The Digital Disruption of Technical Publications

 

I noticed a graphic from Dez Blanchfield who was speaking in May at CeBIT Australia (a technology & business expo). He posted this slide:


 

You can add another: Largest publisher of information in your company doesn’t publish books ( Technical Publications )

The Digital Disruption has already happened to the collective industry known as Technical Publications. Which means it is happening at nearly every company this industry serves.

Lisa Arthur wrote an article for Forbes in March 2013 titled “Five Ways Digital Disruption Will Impact The Customer Experience” and two of her five were ‘Personalization of interactions’ and ‘Speed of interactions’.

Those that consume technical information (engineers, technicians, mechanics, support staff, etc.) are looking to quickly get the nugget of information that they need to do their job safely and efficiently. They want to know that the information that they access is relevant for their task at hand (Personalization) and they zero in on a procedure, specification or other nugget very quickly without having to sort through manuals and pages (Speed).

Offering a directory of PDFs that use a Table of Contents navigation may be a fine last resort – but make no mistake – it should be a last resort. Lisa Hoover at MindTouch wrote a brilliant blog post in 2013 titled “5 Cold, Hard Truths About PDFs as Product Support” where she outlined some of the main reasons why PDF is not a good solution for technical information.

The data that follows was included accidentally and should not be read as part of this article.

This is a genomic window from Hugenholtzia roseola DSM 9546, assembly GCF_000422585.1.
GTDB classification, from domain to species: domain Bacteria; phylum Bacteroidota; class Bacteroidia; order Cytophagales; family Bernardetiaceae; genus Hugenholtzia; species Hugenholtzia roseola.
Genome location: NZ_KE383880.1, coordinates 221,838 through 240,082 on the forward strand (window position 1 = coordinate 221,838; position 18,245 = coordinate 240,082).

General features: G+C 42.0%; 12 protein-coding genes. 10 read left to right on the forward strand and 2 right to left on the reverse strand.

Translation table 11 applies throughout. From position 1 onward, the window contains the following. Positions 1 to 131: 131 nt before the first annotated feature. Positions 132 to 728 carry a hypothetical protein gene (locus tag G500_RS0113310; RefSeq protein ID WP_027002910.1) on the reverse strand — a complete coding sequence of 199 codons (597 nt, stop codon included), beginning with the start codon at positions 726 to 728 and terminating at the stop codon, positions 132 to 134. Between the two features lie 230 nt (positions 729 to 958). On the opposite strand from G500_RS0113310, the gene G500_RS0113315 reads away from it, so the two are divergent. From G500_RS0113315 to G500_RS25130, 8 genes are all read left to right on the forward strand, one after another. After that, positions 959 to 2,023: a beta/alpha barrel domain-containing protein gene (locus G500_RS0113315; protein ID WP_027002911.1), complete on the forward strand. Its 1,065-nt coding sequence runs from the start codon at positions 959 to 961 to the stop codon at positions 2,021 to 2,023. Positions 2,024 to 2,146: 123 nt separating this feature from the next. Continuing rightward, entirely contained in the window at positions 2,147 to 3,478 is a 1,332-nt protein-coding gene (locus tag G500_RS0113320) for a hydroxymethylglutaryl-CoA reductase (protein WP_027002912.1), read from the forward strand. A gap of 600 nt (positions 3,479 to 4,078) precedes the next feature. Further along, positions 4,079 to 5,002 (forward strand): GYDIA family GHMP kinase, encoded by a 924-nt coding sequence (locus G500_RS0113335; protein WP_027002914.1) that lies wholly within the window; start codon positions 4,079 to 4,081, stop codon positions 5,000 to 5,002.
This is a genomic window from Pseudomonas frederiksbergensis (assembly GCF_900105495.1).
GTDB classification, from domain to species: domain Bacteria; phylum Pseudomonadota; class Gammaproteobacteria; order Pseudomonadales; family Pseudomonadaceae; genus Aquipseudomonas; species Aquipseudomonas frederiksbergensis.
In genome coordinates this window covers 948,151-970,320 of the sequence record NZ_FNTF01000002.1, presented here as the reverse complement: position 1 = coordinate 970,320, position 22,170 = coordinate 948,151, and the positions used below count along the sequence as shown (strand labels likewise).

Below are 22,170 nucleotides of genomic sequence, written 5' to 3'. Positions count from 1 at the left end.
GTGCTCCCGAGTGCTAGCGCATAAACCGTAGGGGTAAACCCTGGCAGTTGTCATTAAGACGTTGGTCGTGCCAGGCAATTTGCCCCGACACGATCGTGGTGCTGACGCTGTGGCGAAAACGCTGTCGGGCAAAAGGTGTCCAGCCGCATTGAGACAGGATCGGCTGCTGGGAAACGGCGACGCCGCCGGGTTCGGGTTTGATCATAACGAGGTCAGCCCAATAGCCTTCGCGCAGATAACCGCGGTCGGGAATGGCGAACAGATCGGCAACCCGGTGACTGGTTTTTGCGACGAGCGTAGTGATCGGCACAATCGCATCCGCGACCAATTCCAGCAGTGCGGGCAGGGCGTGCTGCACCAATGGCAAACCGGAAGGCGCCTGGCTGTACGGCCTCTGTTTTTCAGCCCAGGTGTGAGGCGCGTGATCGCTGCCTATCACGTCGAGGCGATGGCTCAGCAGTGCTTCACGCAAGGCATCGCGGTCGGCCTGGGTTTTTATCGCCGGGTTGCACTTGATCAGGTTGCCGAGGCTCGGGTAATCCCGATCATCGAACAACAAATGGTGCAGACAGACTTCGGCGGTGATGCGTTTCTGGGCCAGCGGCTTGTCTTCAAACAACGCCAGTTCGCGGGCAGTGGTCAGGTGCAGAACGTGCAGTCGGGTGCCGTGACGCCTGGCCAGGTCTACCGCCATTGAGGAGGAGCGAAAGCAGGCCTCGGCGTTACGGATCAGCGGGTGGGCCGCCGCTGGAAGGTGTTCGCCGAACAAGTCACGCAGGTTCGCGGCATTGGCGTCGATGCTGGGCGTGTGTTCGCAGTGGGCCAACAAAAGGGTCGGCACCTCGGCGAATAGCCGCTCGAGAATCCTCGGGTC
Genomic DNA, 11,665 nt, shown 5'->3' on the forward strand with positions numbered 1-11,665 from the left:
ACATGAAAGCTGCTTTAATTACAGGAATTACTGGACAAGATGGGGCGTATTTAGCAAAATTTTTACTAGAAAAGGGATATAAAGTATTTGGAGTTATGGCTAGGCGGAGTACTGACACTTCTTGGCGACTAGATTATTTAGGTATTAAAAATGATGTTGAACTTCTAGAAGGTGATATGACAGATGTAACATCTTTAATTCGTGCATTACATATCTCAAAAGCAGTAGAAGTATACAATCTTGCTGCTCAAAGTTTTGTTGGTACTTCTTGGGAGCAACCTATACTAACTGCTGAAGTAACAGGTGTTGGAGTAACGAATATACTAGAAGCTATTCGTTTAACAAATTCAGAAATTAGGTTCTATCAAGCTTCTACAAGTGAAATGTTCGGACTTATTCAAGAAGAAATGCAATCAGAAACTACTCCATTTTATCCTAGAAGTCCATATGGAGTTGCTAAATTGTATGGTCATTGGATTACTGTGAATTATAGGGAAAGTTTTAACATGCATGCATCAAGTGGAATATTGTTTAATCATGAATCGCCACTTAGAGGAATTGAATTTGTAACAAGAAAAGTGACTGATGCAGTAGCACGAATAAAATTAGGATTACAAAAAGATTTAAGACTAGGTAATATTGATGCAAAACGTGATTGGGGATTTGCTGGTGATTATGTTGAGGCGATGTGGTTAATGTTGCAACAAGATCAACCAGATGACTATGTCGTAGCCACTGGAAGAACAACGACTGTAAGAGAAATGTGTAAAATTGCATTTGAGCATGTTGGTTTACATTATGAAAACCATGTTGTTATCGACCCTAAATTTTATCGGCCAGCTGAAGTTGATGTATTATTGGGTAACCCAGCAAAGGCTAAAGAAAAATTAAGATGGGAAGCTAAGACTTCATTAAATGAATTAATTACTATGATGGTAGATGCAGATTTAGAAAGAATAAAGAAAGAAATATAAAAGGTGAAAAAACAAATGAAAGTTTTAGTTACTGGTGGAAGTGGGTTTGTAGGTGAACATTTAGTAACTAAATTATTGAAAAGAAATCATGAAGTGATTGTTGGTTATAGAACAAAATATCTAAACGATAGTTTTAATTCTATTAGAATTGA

In some situations you have to deliver the entire manual – for legal and/or off-line aspects. You should definitely have that capability for archival purposes. But the entire manual is typically not what your customers need for day-to-day usage.

In subscribing to the adage “let the requirements drive the solution” - I would propose that the electronic delivery of technical information meet the following requirements:

  • Capability to be filtered based on model and or serial number
  • Be searchable and only presents relevant content (not an entire manual)
  • Supports desktop and mobile delivery

This doesn’t get into the aspects of content creation, translation and integration with other systems and/or manuals.

Maybe that's a post for another day.

Are you delivering ‘manuals’ or ‘information’?

What do your customers (internal and external) want?